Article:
Television meteorologist Paul Douglas remembers the day back in 1997 when he had the inspiration that led to the launch of his company. He had predicted on-air a rainstorm moving through Minnesota’s Twin Cities, only to be confronted off-air by a flood of e-mails from local viewers wanting to know how the storm might affect their plans for the day. “It was so frustrating,” he recalls. “What time will it start raining in my town?’ I’m driving north; will I beat the rain?’ My wedding is this afternoon; will it be rained out?’”Douglas was helpless to answer such queries. His forecast was based largely on information from the National Weather Service, which predicts the conditions for a 12-kilometer by 12-kilometer area and whose predictions have nothing to say about how the weather varies within that area. And even if Douglas could make such localized forecasts, there was no way he could disseminate the personalized information effectively. And then it hit him: maybe he could give everyone a customized weather report. Two years later, in 1999, he founded Minneapolis-based Digital Cyclone, which predicts weather events over six-kilometer-by-six-kilometer areas and offers the information over mobile phones.
Digital Cyclone is just one of several companies taking weather forecasting to new levels of usefulness and precision. The Weather Channel in Atlanta, GA, for one, now provides eight-kilometer-resolution maps and an alert service for desktop computers. And AccuWeather in State College, PA, generates one-kilometer-resolution weather maps that are available on personal digital assistants and Internet-enabled phones. Fed by the availability of vast reservoirs of cheap computer power, new mathematical techniques for fine-tuning weather models, and high-tech observation systems, these firms are exploiting the much neglected facet of weather forecasting Douglas calls the “short game”: that is, advising people about the particular weather conditions in their individual neighborhoods or towns, not just their regions.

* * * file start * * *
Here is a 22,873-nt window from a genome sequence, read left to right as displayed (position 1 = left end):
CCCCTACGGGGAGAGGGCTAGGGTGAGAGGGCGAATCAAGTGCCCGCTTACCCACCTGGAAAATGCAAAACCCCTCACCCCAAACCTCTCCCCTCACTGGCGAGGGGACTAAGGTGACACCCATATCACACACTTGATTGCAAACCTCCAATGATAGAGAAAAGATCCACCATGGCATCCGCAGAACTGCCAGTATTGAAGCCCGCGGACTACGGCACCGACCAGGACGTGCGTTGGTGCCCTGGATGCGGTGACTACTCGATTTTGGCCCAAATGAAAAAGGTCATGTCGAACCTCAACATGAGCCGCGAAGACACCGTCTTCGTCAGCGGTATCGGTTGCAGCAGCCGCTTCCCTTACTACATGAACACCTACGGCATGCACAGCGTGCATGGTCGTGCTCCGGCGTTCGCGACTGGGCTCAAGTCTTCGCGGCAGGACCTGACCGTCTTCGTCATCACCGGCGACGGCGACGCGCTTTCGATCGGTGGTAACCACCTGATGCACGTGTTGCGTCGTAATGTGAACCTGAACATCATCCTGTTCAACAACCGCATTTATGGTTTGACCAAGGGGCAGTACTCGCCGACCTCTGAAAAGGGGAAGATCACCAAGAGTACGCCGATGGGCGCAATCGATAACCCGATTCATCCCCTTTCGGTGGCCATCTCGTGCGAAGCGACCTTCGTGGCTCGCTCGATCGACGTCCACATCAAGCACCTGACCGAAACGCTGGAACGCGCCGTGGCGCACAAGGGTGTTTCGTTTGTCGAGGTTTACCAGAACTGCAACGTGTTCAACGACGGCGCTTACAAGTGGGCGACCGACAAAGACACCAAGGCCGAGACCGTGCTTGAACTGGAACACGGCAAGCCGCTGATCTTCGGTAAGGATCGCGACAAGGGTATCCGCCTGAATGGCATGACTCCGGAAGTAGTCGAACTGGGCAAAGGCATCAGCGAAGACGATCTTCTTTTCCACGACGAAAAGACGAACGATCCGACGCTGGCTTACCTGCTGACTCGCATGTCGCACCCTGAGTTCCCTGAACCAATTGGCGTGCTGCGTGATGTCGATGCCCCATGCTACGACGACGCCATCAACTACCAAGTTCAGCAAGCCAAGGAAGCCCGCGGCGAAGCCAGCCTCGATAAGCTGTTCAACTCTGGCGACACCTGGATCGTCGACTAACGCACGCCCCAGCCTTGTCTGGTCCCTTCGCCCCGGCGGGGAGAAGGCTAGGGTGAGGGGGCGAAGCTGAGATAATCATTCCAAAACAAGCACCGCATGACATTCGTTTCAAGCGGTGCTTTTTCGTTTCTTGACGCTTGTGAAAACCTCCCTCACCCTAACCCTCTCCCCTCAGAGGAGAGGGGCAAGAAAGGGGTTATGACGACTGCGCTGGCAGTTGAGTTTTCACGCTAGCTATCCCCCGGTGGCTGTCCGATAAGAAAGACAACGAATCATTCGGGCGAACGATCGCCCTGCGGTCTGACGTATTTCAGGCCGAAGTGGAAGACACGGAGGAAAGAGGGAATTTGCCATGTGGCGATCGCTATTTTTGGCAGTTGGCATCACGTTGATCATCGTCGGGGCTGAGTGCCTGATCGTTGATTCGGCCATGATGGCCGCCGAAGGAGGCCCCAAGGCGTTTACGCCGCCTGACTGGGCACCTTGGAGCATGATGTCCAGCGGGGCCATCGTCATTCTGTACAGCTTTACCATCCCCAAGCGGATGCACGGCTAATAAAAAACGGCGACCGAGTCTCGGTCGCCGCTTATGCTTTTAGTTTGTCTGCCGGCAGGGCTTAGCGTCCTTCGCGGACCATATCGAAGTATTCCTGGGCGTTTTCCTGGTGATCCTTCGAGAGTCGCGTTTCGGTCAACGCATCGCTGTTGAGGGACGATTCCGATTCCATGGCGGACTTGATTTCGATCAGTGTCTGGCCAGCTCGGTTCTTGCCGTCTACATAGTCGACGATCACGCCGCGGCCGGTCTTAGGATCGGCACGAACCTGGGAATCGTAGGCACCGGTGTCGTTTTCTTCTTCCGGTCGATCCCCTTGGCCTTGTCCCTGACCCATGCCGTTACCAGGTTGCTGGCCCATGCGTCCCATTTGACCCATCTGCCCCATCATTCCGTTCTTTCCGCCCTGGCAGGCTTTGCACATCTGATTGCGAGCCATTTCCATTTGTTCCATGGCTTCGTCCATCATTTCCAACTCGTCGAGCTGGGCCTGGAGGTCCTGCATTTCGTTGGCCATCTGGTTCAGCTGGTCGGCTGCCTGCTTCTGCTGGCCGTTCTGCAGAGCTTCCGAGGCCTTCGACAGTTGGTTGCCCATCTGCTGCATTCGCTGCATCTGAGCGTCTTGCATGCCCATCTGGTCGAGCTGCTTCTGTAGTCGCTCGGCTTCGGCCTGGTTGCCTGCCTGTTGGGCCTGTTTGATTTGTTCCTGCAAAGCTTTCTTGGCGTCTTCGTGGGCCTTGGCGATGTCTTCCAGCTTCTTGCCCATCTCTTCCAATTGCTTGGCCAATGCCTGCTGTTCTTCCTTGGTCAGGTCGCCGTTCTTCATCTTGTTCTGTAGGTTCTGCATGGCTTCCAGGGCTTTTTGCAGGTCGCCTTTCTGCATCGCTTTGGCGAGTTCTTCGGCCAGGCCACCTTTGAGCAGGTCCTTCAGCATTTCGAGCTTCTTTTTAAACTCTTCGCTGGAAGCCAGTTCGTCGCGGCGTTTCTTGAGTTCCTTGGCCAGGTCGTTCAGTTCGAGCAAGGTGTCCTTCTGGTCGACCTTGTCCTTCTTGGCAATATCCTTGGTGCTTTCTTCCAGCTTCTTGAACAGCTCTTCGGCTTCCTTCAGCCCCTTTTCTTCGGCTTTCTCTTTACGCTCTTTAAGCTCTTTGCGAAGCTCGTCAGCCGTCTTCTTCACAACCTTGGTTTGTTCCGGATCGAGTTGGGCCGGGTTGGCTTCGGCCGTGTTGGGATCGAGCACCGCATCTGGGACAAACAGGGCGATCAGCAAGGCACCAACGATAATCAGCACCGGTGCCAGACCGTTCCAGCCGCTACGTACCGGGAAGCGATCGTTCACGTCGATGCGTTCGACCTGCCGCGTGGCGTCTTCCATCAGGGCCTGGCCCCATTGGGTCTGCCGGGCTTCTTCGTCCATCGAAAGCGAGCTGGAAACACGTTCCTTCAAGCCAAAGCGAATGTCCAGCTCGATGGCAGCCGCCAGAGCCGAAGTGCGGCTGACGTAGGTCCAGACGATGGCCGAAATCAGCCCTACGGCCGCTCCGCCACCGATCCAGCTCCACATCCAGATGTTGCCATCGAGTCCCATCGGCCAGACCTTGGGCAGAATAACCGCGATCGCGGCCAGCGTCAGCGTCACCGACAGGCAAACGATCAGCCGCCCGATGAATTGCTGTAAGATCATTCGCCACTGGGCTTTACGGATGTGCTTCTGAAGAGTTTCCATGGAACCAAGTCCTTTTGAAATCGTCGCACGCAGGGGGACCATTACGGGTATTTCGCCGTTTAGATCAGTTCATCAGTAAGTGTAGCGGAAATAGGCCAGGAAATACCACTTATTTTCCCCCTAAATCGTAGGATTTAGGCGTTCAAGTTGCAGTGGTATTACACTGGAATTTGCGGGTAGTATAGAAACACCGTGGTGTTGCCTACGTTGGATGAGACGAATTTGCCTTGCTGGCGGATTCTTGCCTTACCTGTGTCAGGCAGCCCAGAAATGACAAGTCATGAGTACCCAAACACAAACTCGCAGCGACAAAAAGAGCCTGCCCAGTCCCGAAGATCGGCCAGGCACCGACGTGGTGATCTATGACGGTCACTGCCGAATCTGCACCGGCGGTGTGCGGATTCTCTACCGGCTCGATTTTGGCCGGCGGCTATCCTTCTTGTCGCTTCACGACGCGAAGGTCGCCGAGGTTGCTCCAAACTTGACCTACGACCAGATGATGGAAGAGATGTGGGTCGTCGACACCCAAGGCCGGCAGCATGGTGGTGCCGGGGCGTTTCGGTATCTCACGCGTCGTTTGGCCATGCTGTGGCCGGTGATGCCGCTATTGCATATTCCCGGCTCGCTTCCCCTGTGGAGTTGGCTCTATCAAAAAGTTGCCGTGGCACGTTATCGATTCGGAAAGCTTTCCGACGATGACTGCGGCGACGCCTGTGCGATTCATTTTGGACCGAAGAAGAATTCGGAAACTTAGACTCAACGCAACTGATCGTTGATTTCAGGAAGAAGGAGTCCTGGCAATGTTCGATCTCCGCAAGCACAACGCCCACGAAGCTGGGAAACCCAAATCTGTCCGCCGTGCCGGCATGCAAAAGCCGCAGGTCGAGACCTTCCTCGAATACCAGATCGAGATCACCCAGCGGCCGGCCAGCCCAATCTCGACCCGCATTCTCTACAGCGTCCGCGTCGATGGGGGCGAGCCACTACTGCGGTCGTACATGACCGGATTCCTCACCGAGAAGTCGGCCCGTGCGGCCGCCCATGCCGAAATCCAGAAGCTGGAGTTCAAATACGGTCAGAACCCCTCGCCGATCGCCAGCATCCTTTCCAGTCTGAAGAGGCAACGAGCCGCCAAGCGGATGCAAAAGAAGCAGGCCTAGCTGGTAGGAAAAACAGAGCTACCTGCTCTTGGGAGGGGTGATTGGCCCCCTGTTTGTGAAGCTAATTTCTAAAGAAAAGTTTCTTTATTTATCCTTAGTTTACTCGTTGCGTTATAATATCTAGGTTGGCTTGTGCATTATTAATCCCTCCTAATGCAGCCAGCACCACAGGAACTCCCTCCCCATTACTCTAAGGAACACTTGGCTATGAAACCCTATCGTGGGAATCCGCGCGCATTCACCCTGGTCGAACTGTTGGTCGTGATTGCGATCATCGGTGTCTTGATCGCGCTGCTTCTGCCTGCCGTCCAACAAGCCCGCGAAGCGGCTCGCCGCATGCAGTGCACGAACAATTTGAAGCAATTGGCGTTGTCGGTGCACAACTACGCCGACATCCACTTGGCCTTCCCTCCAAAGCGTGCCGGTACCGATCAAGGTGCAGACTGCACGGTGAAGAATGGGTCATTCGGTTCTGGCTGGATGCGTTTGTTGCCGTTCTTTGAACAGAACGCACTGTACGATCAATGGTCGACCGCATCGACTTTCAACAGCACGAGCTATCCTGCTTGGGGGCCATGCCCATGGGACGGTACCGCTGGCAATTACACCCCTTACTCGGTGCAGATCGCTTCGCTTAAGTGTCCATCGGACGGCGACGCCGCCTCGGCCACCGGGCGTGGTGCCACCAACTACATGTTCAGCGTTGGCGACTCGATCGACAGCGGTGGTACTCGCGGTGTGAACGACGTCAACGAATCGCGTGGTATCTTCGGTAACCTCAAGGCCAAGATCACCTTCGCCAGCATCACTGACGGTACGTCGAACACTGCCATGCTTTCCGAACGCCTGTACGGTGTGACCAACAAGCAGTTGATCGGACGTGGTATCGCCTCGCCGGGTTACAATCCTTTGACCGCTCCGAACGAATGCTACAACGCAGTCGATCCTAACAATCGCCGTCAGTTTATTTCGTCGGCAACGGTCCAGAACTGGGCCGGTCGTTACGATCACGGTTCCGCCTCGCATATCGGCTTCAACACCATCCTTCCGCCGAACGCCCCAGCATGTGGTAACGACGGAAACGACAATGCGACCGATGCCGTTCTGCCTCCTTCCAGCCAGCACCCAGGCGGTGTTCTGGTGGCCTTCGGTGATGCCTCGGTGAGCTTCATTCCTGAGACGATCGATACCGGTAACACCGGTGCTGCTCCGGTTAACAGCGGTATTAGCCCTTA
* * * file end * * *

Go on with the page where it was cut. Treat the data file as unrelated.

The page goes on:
The move to such higher-resolution forecasts could translate into huge savings. According to John Dutton, dean emeritus of Pennsylvania State University’s College of Earth and Mineral Sciences, over $3 trillion of the nation’s annual economy is affected by weather events. Farmers, construction workers, snow removal crews, energy maintenance workers, railroad dispatchers, and truck drivers depend on accurate and precise forecasts to effectively manage their time and resources. An unexpected cool air mass on a summer day could stick a power company with millions of dollars of unused electricity. A change in wind speed could modify a farmer’s choice to spray fertilizers, which can disperse and even ruin neighboring crops in winds above 11 kilometers per hour. A minor temperature difference can determine whether a snow removal crew will lay down sand or salt. Salt is generally only effective above -7 C, and a wrong decision to use it can not only be ineffective at reducing ice but also waste thousands of dollars of taxpayers’ money.
“Whether it’s for employees or soccer moms, there’s an insatiable demand for weather information,” says Douglas. “A lot of incredibly useful information is already available, but there’s a real opportunity to filter it, make it more timely and detailed and accurate, and provide it in more useful form.”